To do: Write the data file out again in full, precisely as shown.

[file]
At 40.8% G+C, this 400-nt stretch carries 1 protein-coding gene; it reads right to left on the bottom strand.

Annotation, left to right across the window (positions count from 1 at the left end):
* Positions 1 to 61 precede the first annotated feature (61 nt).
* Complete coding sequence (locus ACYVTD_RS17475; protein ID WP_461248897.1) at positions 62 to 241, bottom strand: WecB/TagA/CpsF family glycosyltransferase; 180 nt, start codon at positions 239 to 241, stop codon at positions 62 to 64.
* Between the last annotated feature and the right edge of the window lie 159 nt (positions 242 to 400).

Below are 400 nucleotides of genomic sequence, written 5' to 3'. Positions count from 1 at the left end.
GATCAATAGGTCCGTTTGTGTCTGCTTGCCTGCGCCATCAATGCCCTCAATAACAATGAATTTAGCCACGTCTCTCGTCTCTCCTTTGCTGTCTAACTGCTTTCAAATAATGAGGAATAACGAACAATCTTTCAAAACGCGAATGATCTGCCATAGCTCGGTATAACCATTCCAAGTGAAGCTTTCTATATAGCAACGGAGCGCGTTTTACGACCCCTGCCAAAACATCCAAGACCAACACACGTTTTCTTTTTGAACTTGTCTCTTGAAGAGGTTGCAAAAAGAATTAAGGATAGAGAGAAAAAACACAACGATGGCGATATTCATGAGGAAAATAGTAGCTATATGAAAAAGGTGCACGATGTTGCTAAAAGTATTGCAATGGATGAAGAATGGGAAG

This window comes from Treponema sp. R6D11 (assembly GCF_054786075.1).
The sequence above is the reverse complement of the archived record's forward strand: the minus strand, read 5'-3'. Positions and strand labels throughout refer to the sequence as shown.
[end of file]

At 40.8% G+C, this 400-nt stretch carries 1 protein-coding gene; it reads right to left on the bottom strand.

Annotation, left to right across the window (positions count from 1 at the left end):
* Positions 1 to 61 precede the first annotated feature (61 nt).
* Complete coding sequence (locus ACYVTD_RS17475; protein ID WP_461248897.1) at positions 62 to 241, bottom strand: WecB/TagA/CpsF family glycosyltransferase; 180 nt, start codon at positions 239 to 241, stop codon at positions 62 to 64.
* Between the last annotated feature and the right edge of the window lie 159 nt (positions 242 to 400).

Below are 400 nucleotides of genomic sequence, written 5' to 3'. Positions count from 1 at the left end.
GATCAATAGGTCCGTTTGTGTCTGCTTGCCTGCGCCATCAATGCCCTCAATAACAATGAATTTAGCCACGTCTCTCGTCTCTCCTTTGCTGTCTAACTGCTTTCAAATAATGAGGAATAACGAACAATCTTTCAAAACGCGAATGATCTGCCATAGCTCGGTATAACCATTCCAAGTGAAGCTTTCTATATAGCAACGGAGCGCGTTTTACGACCCCTGCCAAAACATCCAAGACCAACACACGTTTTCTTTTTGAACTTGTCTCTTGAAGAGGTTGCAAAAAGAATTAAGGATAGAGAGAAAAAACACAACGATGGCGATATTCATGAGGAAAATAGTAGCTATATGAAAAAGGTGCACGATGTTGCTAAAAGTATTGCAATGGATGAAGAATGGGAAG

This window comes from Treponema sp. R6D11 (assembly GCF_054786075.1).
The sequence above is the reverse complement of the archived record's forward strand: the minus strand, read 5'-3'. Positions and strand labels throughout refer to the sequence as shown.